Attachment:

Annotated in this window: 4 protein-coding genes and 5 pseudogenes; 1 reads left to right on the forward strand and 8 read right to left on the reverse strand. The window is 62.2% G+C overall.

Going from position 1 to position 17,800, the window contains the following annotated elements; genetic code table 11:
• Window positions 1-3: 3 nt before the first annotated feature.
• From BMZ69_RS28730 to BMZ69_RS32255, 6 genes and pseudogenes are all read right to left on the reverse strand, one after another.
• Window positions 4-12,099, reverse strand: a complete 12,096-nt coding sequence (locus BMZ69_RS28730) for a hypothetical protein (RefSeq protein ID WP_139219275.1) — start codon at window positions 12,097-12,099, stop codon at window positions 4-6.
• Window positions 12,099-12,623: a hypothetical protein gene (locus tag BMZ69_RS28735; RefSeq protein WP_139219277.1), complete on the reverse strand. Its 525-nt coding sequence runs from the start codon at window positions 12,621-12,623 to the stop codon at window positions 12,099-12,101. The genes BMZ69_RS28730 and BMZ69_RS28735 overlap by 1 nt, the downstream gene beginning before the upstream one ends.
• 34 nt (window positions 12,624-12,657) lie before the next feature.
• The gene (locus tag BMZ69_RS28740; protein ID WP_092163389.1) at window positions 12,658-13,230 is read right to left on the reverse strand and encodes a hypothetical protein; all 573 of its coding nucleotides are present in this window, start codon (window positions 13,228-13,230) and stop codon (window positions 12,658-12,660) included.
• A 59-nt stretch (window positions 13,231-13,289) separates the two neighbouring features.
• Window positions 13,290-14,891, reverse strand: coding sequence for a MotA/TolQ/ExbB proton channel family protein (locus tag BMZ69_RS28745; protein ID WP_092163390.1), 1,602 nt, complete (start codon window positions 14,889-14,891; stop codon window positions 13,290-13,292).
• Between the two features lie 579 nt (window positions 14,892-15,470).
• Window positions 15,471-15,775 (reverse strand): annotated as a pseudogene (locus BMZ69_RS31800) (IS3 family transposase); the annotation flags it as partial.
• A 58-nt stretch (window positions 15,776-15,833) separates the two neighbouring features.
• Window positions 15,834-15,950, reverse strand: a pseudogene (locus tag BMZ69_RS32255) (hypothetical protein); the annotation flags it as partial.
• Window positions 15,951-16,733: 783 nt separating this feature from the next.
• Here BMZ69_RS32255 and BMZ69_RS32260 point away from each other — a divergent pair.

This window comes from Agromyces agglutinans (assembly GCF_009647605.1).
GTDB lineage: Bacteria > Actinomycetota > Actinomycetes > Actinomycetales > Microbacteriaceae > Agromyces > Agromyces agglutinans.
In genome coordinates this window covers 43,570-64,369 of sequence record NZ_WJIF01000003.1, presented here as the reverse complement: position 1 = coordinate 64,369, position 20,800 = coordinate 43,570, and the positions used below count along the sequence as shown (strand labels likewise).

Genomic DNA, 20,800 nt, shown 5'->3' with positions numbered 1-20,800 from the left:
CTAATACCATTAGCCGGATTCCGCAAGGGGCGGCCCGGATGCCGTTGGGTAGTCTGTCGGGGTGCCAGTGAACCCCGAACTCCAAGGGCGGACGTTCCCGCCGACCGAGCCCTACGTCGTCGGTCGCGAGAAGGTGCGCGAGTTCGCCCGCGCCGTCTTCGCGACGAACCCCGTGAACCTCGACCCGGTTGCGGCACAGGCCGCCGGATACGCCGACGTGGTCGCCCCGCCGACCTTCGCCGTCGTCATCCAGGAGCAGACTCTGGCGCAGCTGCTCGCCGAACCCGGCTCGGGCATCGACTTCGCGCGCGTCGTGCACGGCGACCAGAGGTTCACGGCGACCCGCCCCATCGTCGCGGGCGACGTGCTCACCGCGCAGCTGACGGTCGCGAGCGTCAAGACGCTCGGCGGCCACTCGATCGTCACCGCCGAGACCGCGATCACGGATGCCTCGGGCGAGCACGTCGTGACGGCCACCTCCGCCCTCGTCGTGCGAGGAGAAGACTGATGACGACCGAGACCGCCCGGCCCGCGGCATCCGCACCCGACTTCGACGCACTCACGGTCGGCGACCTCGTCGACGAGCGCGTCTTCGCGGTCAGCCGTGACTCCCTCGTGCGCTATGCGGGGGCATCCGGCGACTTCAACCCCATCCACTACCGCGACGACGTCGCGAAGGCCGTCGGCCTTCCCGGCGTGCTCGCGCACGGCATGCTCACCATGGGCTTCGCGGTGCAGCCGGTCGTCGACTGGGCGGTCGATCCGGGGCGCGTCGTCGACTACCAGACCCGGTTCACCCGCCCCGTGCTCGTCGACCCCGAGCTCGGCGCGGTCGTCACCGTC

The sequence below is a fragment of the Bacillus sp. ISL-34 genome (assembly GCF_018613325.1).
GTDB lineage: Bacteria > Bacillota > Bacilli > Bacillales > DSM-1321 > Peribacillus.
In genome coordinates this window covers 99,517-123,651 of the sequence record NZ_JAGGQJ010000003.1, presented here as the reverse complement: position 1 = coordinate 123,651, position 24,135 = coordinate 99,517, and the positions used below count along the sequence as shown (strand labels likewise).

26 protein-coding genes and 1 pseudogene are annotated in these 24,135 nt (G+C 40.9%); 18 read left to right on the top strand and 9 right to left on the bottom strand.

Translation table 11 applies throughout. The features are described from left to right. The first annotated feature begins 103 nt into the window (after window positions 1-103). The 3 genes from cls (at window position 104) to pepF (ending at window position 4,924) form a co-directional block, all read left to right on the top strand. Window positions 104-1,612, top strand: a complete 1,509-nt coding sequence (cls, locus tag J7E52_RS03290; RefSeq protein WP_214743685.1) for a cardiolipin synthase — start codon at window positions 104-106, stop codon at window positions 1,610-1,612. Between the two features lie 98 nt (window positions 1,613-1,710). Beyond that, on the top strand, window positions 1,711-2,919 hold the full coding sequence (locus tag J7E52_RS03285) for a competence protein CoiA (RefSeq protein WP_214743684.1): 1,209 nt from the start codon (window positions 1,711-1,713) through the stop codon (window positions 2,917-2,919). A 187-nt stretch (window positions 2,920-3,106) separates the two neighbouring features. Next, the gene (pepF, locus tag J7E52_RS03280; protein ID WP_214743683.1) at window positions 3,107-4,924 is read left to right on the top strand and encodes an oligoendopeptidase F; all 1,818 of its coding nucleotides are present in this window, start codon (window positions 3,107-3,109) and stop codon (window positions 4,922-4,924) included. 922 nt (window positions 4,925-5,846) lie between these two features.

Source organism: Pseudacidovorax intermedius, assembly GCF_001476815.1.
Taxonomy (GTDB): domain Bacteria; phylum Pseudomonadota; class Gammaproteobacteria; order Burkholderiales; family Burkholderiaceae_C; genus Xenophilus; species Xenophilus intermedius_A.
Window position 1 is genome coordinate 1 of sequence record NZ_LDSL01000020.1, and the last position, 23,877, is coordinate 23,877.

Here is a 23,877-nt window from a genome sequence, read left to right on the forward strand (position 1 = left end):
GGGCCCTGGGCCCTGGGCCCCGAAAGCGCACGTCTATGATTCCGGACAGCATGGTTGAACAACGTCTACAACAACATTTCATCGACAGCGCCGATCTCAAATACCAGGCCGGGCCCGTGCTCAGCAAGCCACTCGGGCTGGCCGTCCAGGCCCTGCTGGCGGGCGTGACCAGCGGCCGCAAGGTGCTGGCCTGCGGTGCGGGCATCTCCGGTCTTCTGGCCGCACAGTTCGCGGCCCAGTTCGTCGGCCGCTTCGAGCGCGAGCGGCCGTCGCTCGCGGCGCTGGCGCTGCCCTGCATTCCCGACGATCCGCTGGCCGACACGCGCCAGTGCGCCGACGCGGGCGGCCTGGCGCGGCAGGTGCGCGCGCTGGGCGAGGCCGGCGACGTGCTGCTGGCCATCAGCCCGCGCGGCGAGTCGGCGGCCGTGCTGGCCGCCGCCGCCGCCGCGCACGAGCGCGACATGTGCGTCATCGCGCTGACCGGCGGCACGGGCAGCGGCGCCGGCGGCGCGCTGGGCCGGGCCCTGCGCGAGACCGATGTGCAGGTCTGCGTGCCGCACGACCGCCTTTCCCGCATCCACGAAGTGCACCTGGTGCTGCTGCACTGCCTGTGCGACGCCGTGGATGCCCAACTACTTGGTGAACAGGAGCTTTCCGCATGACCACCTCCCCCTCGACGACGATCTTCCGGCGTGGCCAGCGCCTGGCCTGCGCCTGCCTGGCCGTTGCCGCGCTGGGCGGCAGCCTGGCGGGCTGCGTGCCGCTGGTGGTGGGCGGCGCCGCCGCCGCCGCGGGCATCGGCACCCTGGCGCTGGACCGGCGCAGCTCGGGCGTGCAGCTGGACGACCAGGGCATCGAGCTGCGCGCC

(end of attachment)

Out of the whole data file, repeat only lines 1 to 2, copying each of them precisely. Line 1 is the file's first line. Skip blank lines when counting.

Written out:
Annotated in this window: 4 protein-coding genes and 5 pseudogenes; 1 reads left to right on the forward strand and 8 read right to left on the reverse strand. The window is 62.2% G+C overall.

Going from position 1 to position 17,800, the window contains the following annotated elements; genetic code table 11: